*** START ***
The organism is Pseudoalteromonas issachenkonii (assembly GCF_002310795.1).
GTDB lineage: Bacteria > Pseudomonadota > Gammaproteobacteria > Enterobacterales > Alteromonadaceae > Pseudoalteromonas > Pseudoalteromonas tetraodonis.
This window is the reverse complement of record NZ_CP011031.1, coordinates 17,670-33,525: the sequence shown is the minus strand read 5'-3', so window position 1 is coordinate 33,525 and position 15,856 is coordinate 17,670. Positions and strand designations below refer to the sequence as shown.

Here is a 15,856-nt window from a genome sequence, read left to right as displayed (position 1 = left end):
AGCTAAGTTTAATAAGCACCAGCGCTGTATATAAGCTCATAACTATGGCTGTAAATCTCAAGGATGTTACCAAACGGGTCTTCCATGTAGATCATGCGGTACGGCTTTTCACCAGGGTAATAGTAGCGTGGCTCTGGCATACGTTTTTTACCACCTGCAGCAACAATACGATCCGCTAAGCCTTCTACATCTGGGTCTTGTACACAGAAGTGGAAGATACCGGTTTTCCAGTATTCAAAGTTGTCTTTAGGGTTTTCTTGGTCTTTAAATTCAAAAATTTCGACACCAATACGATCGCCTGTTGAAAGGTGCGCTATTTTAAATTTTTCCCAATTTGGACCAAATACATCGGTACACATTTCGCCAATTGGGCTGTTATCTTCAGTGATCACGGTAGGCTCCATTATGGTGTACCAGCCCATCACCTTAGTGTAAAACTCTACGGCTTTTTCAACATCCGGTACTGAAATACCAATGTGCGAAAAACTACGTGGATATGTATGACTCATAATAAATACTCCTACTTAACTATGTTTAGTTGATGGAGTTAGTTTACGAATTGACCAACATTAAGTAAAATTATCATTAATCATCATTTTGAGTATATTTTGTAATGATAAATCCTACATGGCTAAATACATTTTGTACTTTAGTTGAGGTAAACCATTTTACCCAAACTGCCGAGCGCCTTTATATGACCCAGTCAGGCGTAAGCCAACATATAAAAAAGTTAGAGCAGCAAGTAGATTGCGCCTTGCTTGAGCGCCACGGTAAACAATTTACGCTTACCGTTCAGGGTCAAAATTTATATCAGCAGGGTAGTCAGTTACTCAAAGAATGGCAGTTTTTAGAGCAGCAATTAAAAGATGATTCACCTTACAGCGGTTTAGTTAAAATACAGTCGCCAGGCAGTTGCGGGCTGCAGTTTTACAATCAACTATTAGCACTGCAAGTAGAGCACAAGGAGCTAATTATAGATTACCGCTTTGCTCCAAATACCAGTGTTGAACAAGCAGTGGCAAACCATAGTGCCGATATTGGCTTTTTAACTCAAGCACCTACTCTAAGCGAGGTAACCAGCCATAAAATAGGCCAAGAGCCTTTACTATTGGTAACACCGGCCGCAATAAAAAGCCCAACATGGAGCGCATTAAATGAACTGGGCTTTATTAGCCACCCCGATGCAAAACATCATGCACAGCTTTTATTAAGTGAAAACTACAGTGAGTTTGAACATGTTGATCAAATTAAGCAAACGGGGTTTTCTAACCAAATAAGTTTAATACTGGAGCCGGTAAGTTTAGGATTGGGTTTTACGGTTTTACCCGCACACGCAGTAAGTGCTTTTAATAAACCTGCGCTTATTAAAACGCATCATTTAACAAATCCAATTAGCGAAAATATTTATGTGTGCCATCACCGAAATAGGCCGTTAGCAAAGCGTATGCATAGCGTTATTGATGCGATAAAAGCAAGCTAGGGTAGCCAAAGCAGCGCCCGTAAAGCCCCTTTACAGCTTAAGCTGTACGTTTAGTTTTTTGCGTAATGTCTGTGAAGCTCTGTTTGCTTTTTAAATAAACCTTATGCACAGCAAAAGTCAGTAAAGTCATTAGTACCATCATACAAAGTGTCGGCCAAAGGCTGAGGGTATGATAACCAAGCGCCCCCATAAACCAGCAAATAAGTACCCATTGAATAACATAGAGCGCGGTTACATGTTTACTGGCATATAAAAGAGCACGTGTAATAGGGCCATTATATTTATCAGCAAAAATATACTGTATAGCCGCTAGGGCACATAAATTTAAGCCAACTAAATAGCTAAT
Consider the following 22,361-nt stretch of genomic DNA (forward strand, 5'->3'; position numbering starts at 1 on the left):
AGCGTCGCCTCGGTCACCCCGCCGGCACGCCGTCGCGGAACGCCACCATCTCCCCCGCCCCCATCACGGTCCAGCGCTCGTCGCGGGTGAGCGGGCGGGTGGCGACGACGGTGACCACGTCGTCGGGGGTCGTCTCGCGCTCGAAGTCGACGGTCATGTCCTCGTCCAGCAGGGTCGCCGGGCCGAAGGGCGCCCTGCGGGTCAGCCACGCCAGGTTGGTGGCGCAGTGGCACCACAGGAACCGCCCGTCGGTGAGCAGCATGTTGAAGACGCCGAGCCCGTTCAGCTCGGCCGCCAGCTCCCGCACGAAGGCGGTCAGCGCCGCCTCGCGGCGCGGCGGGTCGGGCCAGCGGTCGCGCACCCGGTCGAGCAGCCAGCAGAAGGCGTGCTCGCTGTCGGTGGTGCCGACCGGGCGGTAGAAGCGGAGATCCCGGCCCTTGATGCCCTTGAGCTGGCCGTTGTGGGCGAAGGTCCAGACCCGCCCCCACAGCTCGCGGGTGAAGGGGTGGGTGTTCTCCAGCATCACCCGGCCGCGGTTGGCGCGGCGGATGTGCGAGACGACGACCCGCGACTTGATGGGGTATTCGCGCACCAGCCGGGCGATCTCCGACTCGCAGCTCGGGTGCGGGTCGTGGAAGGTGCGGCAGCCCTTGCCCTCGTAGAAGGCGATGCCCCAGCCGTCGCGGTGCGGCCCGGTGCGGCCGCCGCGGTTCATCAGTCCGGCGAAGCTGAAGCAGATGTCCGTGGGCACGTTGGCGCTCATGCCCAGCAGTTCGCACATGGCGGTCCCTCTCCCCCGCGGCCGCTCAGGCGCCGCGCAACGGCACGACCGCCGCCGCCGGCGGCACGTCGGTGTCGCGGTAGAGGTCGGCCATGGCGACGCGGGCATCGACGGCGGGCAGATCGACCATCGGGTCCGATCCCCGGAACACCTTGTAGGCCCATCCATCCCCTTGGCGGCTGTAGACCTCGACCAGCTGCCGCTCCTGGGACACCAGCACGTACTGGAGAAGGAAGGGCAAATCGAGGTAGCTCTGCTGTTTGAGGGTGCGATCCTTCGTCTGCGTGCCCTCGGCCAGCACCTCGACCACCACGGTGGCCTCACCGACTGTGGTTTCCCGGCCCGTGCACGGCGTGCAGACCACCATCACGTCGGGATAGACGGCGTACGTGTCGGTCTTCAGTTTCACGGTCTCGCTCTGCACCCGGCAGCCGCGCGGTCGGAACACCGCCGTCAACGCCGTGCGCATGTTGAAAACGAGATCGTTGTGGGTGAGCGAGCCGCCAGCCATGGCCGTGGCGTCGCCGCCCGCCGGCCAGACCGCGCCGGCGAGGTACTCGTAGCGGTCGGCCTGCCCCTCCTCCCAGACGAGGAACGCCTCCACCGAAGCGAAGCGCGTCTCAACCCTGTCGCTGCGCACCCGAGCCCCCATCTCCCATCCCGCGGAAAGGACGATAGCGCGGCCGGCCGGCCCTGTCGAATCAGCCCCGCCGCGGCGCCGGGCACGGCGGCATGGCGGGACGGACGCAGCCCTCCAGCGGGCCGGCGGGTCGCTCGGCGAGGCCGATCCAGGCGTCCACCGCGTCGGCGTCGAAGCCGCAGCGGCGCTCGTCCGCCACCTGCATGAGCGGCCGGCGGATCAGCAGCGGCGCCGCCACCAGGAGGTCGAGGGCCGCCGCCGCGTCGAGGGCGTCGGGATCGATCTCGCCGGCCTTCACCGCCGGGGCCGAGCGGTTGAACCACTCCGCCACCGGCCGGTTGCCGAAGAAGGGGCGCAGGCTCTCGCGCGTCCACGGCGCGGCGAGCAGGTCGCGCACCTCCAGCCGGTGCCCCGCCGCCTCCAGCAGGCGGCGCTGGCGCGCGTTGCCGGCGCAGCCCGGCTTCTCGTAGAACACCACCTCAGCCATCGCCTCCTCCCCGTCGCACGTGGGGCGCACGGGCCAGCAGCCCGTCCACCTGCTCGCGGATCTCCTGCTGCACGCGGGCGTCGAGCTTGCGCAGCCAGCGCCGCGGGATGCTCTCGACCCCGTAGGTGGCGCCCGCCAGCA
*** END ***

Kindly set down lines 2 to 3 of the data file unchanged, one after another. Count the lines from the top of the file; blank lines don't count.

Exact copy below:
GTDB lineage: Bacteria > Pseudomonadota > Gammaproteobacteria > Enterobacterales > Alteromonadaceae > Pseudoalteromonas > Pseudoalteromonas tetraodonis.
This window is the reverse complement of record NZ_CP011031.1, coordinates 17,670-33,525: the sequence shown is the minus strand read 5'-3', so window position 1 is coordinate 33,525 and position 15,856 is coordinate 17,670. Positions and strand designations below refer to the sequence as shown.